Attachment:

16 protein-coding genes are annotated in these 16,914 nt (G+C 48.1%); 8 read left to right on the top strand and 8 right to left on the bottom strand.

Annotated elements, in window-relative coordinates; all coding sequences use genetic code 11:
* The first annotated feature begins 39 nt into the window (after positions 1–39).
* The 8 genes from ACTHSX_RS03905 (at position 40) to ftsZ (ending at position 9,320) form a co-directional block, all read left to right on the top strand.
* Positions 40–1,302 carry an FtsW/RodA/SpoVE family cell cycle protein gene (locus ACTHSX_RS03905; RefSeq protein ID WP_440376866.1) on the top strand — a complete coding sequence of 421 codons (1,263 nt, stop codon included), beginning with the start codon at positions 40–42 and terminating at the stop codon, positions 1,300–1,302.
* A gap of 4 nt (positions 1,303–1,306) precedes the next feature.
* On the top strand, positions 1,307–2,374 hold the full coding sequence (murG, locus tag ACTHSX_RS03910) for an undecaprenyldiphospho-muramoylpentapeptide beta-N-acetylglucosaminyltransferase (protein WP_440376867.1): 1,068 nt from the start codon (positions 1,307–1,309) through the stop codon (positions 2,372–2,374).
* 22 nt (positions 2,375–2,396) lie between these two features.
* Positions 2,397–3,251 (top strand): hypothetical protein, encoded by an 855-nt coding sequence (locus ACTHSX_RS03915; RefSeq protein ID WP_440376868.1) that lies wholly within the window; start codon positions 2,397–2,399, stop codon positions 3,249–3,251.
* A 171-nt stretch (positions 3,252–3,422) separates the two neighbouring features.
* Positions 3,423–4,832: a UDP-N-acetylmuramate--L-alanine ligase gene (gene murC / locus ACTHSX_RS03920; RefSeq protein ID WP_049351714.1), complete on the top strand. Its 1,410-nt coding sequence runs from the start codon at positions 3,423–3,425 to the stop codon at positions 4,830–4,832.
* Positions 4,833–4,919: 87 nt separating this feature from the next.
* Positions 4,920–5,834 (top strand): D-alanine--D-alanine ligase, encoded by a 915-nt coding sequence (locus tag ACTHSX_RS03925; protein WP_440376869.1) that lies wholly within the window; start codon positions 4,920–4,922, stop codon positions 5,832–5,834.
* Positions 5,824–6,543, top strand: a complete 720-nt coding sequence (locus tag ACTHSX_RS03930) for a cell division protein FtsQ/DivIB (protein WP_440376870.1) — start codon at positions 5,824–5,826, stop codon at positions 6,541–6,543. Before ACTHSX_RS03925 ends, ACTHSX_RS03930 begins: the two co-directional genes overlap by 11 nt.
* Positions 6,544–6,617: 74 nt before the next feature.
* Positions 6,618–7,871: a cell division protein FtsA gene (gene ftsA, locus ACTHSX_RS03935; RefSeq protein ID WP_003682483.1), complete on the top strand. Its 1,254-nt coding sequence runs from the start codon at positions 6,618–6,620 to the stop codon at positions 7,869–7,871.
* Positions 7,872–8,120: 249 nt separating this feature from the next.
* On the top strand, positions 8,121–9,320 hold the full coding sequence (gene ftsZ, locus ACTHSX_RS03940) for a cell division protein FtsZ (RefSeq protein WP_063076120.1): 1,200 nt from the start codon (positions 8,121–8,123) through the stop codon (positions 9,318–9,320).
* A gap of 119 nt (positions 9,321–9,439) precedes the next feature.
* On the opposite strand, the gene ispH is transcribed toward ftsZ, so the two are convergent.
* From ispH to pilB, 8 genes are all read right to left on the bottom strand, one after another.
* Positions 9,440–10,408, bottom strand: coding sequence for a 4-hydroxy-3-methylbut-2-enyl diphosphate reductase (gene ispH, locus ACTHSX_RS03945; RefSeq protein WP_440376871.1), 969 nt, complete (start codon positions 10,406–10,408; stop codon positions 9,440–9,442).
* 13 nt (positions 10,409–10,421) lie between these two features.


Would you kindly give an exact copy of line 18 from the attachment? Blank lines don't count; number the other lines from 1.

* On the top strand, positions 8,121–9,320 hold the full coding sequence (gene ftsZ, locus ACTHSX_RS03940) for a cell division protein FtsZ (RefSeq protein WP_063076120.1): 1,200 nt from the start codon (positions 8,121–8,123) through the stop codon (positions 9,318–9,320).